I used to think I was entitled to step into the next thing. I used to think that because I'd been doing things the right way and following the right plans and because I had come so far down the road that I have traveled, it was only natural that it was time for me to take the next step. And I have expected the world to oblige. But of course, it doesn't. 

And after many wrong turns and detours and backtracks and traffic cones, I find that...I'm actually glad that it doesn't. I'm glad that the world doesn't let me just travel the path that I've set out for myself, or even the path that I believe God has set before me. Because the real journey I'm taking is so much richer, so much more fulfilling, and has so much more potential than my limited vision ever could have seen coming. 

It's frustrating sometimes to not be where I want to be or where I think I ought to be by now (and who ever gave me that idea?), but the truth is that I'm at a point in my life where I'm satisfied by the journey. With one caveat: 

As long as I'm growing. 

Rather than being super-interested in destinations or outcomes or landmarks or whatever, I have just one thing on my heart - growing Godward. I want to be learning something every day. I want to be doing something better every day. I want to be more humble, more focused, more content, more kind, more whatever. Just, Lord, keep me growing. Keep me becoming the person You have created me to be. 

The truth is that in all the seasons of my life that haven't worked out the way I thought they should, with every single thing I felt entitled to that never came about, I have found myself embraced in deep seasons of growth that have made me into more of the person I want to be, a person created in the image of God. 

The irony, of course, is that if you let it, then every single season of growth can make you just feel more entitled to the thing you've been waiting on, but you can't do that. You can't let growth be the means to the end; growth is the end game. Growth is what we're going after. At least, it's what I'm going after. 

And so, if God doesn't see fit to clear the path for me and to make it an easy step into the next thing, then so be it. I still pray for those things, but not as much. Now, I just pray that He keeps growing me toward them. That He keeps making me ready for when those doors do open. That He prepares my heart to be deeply satisfied in Him so that I don't find my satisfaction anywhere else.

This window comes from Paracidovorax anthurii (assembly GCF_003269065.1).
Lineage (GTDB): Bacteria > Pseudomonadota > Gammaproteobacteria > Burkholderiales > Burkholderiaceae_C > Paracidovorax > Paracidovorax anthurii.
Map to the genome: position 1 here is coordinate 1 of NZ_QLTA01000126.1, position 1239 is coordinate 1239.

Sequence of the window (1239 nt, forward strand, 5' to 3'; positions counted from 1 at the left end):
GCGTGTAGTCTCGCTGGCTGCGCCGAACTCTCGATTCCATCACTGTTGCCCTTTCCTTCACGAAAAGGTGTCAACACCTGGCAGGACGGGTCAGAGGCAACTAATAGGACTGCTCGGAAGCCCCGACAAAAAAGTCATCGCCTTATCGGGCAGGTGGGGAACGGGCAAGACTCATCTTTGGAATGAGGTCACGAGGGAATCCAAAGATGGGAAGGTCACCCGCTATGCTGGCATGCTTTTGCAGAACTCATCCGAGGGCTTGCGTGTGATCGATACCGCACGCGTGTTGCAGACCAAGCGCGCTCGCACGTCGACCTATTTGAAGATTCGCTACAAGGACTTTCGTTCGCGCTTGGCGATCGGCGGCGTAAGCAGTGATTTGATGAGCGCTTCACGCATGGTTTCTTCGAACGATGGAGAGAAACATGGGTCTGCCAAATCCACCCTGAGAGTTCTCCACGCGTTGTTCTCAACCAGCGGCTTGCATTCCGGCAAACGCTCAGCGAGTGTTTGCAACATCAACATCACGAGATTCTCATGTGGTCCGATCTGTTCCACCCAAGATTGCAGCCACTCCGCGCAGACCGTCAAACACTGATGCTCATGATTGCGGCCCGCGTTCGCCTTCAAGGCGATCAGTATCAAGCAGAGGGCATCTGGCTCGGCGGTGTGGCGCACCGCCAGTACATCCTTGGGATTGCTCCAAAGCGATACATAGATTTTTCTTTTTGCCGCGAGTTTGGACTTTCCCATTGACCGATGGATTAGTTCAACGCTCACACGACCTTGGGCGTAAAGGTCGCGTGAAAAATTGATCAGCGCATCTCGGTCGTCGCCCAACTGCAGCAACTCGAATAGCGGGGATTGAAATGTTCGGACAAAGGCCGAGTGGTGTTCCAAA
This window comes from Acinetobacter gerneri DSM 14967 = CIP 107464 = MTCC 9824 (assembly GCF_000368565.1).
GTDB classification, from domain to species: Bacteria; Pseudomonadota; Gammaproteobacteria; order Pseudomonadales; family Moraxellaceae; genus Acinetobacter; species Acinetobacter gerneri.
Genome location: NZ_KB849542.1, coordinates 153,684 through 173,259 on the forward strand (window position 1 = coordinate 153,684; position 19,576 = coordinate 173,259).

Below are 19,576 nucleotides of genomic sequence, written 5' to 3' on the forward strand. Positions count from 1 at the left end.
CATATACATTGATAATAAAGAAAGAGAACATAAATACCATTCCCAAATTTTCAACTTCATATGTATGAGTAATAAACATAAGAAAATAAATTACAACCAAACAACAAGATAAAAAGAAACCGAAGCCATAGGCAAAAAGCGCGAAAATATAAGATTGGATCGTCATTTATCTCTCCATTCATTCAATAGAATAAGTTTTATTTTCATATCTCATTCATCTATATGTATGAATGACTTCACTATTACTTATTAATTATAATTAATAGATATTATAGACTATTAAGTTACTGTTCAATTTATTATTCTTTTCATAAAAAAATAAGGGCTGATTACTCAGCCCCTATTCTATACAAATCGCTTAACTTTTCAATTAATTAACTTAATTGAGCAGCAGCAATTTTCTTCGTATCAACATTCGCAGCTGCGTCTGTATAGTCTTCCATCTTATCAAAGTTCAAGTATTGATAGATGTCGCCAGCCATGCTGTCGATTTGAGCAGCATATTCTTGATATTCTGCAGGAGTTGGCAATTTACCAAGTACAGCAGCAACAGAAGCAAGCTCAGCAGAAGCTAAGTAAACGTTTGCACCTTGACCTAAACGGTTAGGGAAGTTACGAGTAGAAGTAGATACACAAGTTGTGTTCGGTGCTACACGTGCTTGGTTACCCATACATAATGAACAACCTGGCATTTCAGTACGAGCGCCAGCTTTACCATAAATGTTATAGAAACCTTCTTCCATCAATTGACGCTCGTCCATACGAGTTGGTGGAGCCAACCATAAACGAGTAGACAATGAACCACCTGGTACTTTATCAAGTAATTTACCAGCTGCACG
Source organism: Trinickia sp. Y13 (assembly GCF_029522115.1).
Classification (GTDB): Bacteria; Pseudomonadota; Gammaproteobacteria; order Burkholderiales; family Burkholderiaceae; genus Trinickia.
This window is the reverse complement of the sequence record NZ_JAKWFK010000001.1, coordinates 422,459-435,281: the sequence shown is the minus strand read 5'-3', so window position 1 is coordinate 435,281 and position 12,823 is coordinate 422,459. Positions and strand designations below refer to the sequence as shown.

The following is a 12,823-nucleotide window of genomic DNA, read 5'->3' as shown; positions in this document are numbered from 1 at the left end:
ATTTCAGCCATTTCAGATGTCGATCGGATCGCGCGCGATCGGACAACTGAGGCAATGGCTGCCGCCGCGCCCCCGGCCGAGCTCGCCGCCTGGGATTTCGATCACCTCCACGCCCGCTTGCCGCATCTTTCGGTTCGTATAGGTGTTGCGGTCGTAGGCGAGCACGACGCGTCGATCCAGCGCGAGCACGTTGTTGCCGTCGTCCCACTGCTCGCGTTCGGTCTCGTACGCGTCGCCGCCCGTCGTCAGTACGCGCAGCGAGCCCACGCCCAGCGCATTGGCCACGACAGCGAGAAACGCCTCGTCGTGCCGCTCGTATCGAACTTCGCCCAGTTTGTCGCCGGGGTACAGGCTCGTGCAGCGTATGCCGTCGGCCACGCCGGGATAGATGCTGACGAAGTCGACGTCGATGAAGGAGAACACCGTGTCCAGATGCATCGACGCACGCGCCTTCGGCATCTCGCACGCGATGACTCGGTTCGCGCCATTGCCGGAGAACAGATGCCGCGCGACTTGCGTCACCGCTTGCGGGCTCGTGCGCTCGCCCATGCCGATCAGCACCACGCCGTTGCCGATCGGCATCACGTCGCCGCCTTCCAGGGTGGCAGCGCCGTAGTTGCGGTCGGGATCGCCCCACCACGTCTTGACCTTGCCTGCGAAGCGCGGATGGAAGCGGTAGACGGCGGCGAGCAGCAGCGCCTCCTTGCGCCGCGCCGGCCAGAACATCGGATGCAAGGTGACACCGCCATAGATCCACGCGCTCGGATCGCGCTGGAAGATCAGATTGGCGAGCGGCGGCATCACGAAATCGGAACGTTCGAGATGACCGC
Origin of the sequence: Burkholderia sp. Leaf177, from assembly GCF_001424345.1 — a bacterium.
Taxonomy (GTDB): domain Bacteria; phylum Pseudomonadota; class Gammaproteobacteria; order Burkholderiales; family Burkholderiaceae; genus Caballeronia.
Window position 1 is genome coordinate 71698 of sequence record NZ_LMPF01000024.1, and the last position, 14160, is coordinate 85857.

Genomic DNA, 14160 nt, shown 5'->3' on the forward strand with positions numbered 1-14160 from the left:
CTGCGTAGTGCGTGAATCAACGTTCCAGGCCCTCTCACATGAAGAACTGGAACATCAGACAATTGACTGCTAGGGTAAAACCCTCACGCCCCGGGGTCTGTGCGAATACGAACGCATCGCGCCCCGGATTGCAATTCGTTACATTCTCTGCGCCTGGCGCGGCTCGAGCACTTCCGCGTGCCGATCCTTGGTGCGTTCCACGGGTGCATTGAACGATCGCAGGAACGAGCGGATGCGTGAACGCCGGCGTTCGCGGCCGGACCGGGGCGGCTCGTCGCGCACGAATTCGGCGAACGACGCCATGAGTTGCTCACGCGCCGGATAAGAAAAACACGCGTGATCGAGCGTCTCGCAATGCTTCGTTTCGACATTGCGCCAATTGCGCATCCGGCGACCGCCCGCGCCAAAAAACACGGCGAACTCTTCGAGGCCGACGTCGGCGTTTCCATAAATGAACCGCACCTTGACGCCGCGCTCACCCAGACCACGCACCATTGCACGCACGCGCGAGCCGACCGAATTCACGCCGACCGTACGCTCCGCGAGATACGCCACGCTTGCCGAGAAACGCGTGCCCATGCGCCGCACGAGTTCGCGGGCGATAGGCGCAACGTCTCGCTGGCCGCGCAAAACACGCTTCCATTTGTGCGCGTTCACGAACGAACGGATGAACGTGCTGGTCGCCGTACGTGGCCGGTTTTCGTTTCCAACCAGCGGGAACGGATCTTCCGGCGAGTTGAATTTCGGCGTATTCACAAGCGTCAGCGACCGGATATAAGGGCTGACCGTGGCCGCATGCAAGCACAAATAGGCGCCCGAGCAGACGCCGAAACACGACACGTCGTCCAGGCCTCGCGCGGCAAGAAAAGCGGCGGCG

That He just keeps me growing Godward, no matter which road I'm on or where the next detour takes me. 

Thursday, September 24, 2020

Civil Proceedings

As we wrap up our look at the goodness of God as expressed in the minor prophets (and this has been only a glimpse - the minor prophets are full of this stuff), we'll look at one more passage. This one is in Micah 6.

God is frustrated with His wayward people (are you noticing a theme yet?), and He determines to bring His judgment upon them. Here we are again, presented with the greatness of God - the all-powerful, all-mighty, sovereign nature of God that can just bring judgment on His people because of His righteous anger. As we said earlier this week, that's every bit His right in His greatness. 

And it's kind of what we're all afraid of, isn't it? We're afraid that God's just going to decide to rain down judgment on us. We're terrified that we will upset Him somehow, and He'll just come in judgment without giving us a chance to even understand what we did. So many of us live our lives afraid of making a single mistake because we have this idea of a difficult God with such high standards and a short fuse. A lot of us fear that one day, we will blink and find ourselves in Hell without any idea what we did to end up there. Some of us, if we don't have this thought now, have had this thought before.